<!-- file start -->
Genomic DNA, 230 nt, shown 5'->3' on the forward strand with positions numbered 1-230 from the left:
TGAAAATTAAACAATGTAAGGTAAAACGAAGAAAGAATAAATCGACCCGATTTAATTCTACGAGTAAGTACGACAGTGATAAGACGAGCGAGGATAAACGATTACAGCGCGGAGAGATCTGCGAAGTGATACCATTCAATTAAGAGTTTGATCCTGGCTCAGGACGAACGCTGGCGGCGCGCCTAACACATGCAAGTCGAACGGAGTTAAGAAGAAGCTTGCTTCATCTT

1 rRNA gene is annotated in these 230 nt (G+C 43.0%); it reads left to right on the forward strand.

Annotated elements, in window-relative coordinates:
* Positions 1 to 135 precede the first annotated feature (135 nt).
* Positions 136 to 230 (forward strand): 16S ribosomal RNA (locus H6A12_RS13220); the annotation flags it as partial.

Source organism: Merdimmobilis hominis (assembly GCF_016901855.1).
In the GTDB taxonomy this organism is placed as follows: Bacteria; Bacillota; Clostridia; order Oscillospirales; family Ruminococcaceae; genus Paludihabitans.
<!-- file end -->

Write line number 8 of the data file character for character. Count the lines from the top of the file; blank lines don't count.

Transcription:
In the GTDB taxonomy this organism is placed as follows: Bacteria; Bacillota; Clostridia; order Oscillospirales; family Ruminococcaceae; genus Paludihabitans.